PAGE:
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Ultra low dose aprotinin decreases blood loss and transfusion requirements in high risk two valve replacement surgery: 075

Muralidhar, K.; Harish, B. R.; Sanjay, B.; Rajnish, G.; Murthy, K.; Dhaded, S.; John, C.; Praveen, K.; Shetty, D. P.

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European Journal of Anaesthesiology: June 2004 - Volume 21 - Issue - p 11
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Introduction: Antifibrinolytics have been extensively used in cardiac surgery involving cardiopulmonary bypass, orthotopic liver transplantation and in extensive surgical procedures to decrease perioperative bleeding. This study was conducted to assess the safety and efficacy of ultra low dose aprotinin in reducing postoperative blood loss in patients undergoing ‘high-risk’ two valve replacements.

Method: Forty patients of NYHA class IV undergoing elective combined mitral and aortic valve replacement surgery were randomized into 2 groups of twenty each. Group I received aprotinin in a dose of 1 million KIU (after anaesthetic induction prior to initiation of cardiopulmonary bypass); Group II received no antifibrinolytic. A standard technique of anaesthesia and extracorporeal circulation was instituted. Tests of coagulation were done at periodic intervals, quantity of blood and blood products transfused were recorded postoperatively. Numerical data were statistically analysed (Student's t test) and P < 0.05 was considered significant.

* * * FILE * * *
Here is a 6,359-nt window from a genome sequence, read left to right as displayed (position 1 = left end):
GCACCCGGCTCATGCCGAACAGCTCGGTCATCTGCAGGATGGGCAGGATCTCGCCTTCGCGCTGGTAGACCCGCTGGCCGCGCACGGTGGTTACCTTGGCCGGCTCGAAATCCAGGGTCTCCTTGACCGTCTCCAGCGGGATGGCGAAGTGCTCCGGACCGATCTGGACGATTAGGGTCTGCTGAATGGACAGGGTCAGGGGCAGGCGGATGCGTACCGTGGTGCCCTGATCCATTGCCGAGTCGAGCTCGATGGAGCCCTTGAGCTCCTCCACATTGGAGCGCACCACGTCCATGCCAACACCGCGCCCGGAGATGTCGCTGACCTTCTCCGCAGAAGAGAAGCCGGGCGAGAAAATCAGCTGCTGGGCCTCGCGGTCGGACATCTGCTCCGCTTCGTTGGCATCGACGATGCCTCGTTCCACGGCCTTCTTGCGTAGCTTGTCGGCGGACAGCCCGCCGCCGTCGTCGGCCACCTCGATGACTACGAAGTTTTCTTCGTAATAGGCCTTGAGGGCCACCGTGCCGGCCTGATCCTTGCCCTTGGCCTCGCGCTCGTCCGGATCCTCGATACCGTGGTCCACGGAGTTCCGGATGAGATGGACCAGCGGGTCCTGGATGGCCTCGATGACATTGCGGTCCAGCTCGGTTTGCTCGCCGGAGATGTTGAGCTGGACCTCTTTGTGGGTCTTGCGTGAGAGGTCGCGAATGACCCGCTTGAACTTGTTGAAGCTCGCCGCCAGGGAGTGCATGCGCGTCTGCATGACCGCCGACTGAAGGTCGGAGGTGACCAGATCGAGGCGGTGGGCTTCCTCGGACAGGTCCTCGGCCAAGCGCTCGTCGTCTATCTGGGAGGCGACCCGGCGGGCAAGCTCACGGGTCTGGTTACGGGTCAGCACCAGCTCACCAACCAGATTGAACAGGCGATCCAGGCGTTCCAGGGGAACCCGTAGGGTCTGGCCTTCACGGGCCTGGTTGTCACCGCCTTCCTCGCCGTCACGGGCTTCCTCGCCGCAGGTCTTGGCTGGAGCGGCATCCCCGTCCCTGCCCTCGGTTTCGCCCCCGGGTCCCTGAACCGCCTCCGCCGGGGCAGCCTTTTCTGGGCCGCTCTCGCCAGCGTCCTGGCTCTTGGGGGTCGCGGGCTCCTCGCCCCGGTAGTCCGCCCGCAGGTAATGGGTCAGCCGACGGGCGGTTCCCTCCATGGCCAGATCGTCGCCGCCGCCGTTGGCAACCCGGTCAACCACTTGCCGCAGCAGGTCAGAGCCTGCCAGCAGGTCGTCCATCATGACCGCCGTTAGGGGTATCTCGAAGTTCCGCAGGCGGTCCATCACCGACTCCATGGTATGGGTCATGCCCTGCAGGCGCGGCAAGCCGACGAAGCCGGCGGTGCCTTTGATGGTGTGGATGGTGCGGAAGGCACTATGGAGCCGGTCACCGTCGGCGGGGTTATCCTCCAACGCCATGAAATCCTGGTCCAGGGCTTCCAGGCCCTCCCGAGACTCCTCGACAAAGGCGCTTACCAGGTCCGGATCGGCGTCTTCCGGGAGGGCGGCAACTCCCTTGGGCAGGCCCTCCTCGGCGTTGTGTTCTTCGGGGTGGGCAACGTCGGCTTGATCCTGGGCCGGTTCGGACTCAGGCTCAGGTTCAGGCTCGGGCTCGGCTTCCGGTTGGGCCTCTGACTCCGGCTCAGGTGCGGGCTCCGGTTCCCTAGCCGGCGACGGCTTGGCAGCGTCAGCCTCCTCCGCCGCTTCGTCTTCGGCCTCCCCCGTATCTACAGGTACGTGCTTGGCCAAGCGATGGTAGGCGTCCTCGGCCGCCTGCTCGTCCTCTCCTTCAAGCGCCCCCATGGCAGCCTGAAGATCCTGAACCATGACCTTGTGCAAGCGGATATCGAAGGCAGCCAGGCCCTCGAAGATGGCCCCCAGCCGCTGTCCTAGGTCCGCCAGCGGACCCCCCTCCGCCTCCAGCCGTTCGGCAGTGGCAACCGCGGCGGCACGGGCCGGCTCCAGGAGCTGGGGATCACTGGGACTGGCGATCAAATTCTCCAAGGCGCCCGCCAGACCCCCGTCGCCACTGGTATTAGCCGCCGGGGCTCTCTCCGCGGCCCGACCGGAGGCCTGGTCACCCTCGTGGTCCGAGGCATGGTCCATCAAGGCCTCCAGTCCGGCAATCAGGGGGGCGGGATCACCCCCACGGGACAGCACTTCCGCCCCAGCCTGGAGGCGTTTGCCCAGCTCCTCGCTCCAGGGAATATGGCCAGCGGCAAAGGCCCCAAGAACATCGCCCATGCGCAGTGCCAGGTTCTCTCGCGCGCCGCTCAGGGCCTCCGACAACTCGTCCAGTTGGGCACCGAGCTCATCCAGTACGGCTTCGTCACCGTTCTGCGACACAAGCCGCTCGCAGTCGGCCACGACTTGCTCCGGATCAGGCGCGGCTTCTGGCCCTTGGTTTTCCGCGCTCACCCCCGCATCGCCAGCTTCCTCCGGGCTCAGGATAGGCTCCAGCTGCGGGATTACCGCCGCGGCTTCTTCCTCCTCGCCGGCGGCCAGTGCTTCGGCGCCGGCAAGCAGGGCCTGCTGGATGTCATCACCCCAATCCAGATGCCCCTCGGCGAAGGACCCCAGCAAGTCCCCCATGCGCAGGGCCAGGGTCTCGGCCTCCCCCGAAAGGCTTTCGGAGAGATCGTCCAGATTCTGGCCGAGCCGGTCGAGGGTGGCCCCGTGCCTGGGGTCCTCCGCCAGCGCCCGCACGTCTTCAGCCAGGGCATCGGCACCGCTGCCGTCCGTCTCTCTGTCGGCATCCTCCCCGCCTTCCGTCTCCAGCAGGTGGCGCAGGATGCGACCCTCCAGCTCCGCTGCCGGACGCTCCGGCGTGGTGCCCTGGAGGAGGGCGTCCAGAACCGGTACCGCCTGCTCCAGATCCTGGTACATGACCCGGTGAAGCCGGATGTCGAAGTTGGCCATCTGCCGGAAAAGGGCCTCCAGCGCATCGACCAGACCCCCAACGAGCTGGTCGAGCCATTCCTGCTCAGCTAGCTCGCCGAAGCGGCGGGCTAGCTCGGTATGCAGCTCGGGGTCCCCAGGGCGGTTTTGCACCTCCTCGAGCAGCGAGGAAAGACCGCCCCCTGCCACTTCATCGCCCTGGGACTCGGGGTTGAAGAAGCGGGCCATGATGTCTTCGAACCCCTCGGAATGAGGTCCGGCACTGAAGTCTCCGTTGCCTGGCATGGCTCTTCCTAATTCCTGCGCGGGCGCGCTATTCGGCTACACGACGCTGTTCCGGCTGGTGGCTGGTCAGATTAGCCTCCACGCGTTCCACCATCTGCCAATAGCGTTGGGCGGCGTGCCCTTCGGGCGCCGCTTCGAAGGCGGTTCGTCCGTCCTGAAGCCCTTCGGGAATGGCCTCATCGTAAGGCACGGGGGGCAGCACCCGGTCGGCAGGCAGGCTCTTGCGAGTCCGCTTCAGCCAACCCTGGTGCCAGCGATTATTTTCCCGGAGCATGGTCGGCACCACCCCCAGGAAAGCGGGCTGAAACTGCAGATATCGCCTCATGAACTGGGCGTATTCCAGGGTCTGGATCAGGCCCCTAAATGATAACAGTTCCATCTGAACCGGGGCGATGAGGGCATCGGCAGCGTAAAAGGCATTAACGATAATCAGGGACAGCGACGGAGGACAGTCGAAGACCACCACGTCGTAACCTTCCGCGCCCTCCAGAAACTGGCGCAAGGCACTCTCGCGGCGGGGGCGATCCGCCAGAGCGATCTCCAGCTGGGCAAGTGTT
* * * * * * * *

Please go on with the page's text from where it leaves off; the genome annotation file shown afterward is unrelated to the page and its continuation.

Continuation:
Results: The demographic data were comparable in the two groups. There was significant reduction in mediastinal drainage and blood or blood products transfusion requirements with the use of low dose aprotinin (Table 1). There were no significant differences regarding duration of ventilation, duration of ITU stay and morbidity in the two groups. There was reduction in cost associated with use of aprotinin.

Table 1
Table 1:
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Conclusion: The routine use of aprotinin 1 million KIU in coronary artery bypass grafting with left internal mammary artery has been recommended to reduce cost and transfusion requirements [1]. Prophylactic administration of ultra low dose aprotinin reduced transfusions in patients undergoing repeat operations or complex procedures [2]. Our data support routine use of ultra low dose aprotinin in “high risk” two-valve replacement surgery to reduce postoperative blood loss and to decrease the number of blood or blood product transfusions.


1 Dignan RJ, Law DW, Seah PW, et al. Ultra-low dose aprotinin decreases transfusion requirements and is cost effective in coronary operations. Ann Thorac Surg 2001; 71(1): 158-163.
2 Hardy JF, Belisle S, Couturier A, et al. Randomized, placebo-controlled, double-blind study of an ultra low dose aprotinin regimen in reoperative and/or complex cardiac operations. J Card Surg 1997; 12(1): 15-22.
© 2004 European Society of Anaesthesiology